Judge Orie set a number of deadlines to the prosecution and the defense, as they prepare for the Ratko Mladic’s trial, slated to begin on 14 May 2012. Ratko Mladic took the floor at the end of the hearing and presented himself as a man fighting for the truth, not trying to defend himself. Mladic denied the existence of BH adding that his wish is to be able to return free to Belgrade, ‘the capital of the Serb people’, a people that is divided by the Drina River

Ratko Mladic in the courtroomRatko Mladic in the courtroom

The seventh status conference in the case against Ratko Mladic, former commander of the VRS Main Staff, addressed the final preparations for the trial, scheduled to start on 14 May 2012. In 11 counts, the indictment charges Mladic with double genocide and other crimes in Bosnia and Herzegovina.

In line with the deadlines, the prosecution must inform the Trial Chamber by 20 April 2012 how much time it would need for its opening statement. The defense must state by the same date if it intends to deliver its opening statement after the prosecution and if the accused Mladic wants to address the Trial Chamber with a statement without making a solemn declaration.

Pre-trial judge Alfons Orie noted that the prosecution and the defense were granted 30 to 60 minutes of time for the examination-in chief of the witnesses whose evidence would be based on previously given written statements or transcripts of their evidence from other trials. The defense will have two and a half hours to cross-examine the witnesses. As for witnesses testifying viva voce, the defense will have 60 percent of time the prosecution used for the examination-in-chief. The Trial Chamber today set 14 April 2012 as the deadline for the list of first prosecution witnesses. It was indicated today that 14 prosecution witnesses would contest Mladic’s alibi defense. About four hours will be used for the testimony of witnesses who were in the midst of the 1995 hostage crisis.

The disclosure was one of the issues dealt with at the status conference. Most of the documents have already been disclosed to the defense. The adjudicated and agreed facts and expert reports were also discussed. If the prosecution fails to comply with its disclosure obligations fully, defense counsel Branko Lukic will seek the postponement of the trial.

At the end of the hearing, Mladic addressed the judge. He insisted he was only interested in ‘the truth’, not in ‘defending myself’. As he said, ‘I want to earn my right to go as a free man to Belgrade, the capital of the Serb people’ and to be with his family even if he had to ‘eat from a dumpster’. Mladic complained of numbness in the right side of his body. This is preventing him from using a computer and making him ‘slow’. Mladic asked the presiding judge to warn him whenever ‘I speed up and raise my voice’. The presiding judge did it several times. The accused also said he didn’t accept the adjudicated facts and the written statements of the witnesses and he insisted on facing all of his accusers in court. Mladic today disclosed an aspect of his alibi defense, saying that he was at the Military Medical Academy in Belgrade on 16 July 1995, at the time when the crimes in Srebrenica he is charged with were committed. Mladic also said he still thought that the Serbs from both sides of the Drina River were ‘our people’, and denied the existence of ‘the state of Bosnia and Herzegovina’. Mladic was upset because only the officials from Serbia visit him while those from Republika Srpska stay away.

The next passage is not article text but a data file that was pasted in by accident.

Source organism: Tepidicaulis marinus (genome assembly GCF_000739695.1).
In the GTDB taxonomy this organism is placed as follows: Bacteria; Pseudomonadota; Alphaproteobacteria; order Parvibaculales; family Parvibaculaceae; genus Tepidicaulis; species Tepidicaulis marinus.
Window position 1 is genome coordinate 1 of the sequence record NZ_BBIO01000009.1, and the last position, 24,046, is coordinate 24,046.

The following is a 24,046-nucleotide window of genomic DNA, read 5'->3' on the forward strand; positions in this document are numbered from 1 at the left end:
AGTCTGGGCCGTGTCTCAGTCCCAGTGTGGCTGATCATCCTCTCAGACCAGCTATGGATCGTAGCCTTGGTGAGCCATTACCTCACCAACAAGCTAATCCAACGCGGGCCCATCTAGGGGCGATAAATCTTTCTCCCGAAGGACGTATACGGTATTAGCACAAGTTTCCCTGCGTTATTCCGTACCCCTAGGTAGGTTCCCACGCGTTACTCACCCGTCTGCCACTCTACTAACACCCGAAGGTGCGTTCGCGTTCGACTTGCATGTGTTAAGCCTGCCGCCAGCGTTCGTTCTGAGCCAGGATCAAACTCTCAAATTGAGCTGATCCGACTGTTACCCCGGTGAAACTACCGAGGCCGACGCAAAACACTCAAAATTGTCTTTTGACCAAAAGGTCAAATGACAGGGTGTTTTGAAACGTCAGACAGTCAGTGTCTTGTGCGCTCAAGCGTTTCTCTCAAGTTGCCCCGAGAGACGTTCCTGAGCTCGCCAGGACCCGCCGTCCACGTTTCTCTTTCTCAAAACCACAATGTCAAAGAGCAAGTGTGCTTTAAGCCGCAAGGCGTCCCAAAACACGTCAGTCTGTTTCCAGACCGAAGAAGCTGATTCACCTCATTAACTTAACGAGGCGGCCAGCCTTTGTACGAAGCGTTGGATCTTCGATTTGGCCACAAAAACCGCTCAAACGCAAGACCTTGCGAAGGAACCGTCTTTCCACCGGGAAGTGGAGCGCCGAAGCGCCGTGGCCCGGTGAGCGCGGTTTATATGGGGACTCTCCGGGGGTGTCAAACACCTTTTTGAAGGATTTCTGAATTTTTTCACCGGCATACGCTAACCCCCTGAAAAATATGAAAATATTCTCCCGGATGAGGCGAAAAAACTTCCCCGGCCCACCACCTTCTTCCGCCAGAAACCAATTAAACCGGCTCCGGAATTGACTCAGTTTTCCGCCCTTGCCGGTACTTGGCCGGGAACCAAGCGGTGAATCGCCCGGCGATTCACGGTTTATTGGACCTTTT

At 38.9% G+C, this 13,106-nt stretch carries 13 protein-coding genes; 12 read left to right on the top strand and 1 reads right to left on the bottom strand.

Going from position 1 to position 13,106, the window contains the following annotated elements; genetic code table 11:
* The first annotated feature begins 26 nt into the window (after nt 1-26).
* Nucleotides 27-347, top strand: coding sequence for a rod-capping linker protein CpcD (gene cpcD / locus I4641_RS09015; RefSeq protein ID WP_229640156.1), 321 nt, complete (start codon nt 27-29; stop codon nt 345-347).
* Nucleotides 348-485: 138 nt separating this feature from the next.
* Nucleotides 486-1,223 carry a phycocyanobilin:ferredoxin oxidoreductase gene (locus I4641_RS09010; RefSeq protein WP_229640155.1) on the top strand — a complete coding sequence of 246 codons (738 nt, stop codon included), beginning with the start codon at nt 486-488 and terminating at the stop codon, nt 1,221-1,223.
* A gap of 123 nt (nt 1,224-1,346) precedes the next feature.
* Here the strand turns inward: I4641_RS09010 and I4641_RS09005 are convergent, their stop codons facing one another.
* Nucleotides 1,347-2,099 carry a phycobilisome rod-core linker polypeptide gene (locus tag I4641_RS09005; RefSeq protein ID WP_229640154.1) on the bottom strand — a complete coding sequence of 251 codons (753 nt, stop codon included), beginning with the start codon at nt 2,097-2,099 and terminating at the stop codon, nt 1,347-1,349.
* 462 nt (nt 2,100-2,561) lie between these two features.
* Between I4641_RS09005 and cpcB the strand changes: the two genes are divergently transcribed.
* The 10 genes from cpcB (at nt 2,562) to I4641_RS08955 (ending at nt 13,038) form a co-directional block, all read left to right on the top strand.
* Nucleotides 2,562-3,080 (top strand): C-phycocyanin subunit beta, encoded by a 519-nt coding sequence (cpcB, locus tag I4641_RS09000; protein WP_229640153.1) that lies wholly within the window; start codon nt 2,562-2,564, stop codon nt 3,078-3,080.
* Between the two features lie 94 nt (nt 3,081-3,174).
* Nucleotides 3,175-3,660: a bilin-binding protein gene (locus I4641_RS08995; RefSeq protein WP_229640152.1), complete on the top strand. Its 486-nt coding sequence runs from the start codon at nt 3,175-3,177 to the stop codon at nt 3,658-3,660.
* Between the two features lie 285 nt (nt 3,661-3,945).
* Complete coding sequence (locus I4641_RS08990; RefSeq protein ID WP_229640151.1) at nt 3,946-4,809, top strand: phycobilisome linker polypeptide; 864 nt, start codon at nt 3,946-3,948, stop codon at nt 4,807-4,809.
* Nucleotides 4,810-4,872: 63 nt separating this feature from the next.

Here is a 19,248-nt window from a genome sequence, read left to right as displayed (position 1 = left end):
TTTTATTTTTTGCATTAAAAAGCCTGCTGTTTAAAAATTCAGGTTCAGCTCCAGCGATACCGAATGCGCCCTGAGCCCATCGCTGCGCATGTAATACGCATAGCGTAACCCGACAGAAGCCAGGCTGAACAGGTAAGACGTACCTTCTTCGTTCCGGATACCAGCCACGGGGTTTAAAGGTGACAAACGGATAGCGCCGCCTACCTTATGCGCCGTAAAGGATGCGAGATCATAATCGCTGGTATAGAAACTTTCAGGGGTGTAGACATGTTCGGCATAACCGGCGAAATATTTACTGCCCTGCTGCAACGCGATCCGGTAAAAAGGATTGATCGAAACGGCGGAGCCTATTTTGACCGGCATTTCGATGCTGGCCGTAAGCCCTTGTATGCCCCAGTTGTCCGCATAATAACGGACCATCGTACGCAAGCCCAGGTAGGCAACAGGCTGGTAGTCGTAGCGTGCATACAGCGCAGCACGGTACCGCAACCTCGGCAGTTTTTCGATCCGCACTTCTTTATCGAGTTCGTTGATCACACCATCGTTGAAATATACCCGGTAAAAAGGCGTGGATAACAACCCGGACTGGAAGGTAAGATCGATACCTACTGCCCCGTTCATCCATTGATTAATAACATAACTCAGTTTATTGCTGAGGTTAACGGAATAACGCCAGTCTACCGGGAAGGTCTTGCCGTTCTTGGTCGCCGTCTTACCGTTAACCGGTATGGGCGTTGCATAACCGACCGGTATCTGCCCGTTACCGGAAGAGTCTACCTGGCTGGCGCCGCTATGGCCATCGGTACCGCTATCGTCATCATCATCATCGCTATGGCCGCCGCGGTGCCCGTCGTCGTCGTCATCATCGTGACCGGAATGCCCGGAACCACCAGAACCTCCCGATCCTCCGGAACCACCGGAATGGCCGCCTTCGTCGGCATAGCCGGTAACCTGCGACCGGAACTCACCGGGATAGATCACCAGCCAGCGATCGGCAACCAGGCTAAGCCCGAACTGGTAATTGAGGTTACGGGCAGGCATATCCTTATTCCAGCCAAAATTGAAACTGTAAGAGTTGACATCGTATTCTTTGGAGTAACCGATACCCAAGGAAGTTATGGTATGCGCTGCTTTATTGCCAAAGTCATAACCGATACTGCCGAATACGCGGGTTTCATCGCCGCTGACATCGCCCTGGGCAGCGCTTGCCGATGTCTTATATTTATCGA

The former commander of the VRS Main Staff arrived in court wearing a suit and tie, without a cap. For once, unlike at previous status conferences, Mladic was mostly calm and respectful when he talked to the judge. At the end, he said he wanted to ‘be on better terms with the Tribunal’. He also said he would stand up the next time a judge enters the courtroom in order to participate in the trial properly.

Mladic will appear in court next on 24 April 2012, at the pre-trial conference.